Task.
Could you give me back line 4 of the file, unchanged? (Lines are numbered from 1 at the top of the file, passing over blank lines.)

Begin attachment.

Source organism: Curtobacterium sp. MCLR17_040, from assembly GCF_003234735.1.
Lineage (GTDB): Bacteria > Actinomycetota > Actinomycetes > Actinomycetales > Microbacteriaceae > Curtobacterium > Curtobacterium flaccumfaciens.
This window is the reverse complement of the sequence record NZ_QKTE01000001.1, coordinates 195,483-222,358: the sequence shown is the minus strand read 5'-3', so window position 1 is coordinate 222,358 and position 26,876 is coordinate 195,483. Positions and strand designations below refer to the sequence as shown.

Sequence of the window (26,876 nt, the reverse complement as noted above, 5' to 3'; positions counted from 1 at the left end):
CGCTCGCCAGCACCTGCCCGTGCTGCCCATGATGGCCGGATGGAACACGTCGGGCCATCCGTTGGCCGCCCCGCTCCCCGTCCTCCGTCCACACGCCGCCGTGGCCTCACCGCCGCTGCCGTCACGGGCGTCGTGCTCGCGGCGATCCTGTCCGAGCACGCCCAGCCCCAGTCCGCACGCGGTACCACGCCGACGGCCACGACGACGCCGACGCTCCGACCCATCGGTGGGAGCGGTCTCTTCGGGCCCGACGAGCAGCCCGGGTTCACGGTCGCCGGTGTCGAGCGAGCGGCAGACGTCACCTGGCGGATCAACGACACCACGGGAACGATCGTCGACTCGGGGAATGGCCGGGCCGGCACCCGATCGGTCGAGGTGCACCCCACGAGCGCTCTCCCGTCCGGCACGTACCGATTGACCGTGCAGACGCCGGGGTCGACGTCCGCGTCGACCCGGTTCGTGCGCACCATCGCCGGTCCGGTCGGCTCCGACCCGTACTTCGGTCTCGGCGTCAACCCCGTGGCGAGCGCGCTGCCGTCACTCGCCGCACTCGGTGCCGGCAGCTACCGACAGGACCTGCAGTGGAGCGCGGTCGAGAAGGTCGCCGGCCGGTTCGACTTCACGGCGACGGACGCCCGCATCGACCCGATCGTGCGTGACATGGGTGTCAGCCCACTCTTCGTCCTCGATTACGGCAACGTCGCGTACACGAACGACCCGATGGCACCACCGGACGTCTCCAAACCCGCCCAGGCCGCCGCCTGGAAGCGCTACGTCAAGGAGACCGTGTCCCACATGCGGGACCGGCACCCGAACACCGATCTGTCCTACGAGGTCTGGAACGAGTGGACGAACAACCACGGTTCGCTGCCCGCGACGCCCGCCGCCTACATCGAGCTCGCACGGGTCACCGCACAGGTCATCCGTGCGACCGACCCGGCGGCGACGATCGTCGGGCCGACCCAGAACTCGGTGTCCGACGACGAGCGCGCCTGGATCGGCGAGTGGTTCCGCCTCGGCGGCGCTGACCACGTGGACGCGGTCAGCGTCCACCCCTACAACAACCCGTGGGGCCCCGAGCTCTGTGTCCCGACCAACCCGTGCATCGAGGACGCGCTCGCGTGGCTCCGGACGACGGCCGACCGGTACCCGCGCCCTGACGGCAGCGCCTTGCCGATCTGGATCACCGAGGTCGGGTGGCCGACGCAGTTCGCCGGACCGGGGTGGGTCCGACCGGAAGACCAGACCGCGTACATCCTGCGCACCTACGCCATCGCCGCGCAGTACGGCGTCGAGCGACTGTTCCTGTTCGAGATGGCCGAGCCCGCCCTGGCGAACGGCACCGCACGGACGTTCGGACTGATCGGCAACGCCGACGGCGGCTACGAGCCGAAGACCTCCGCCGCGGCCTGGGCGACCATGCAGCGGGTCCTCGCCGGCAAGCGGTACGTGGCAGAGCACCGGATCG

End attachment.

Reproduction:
Sequence of the window (26,876 nt, the reverse complement as noted above, 5' to 3'; positions counted from 1 at the left end):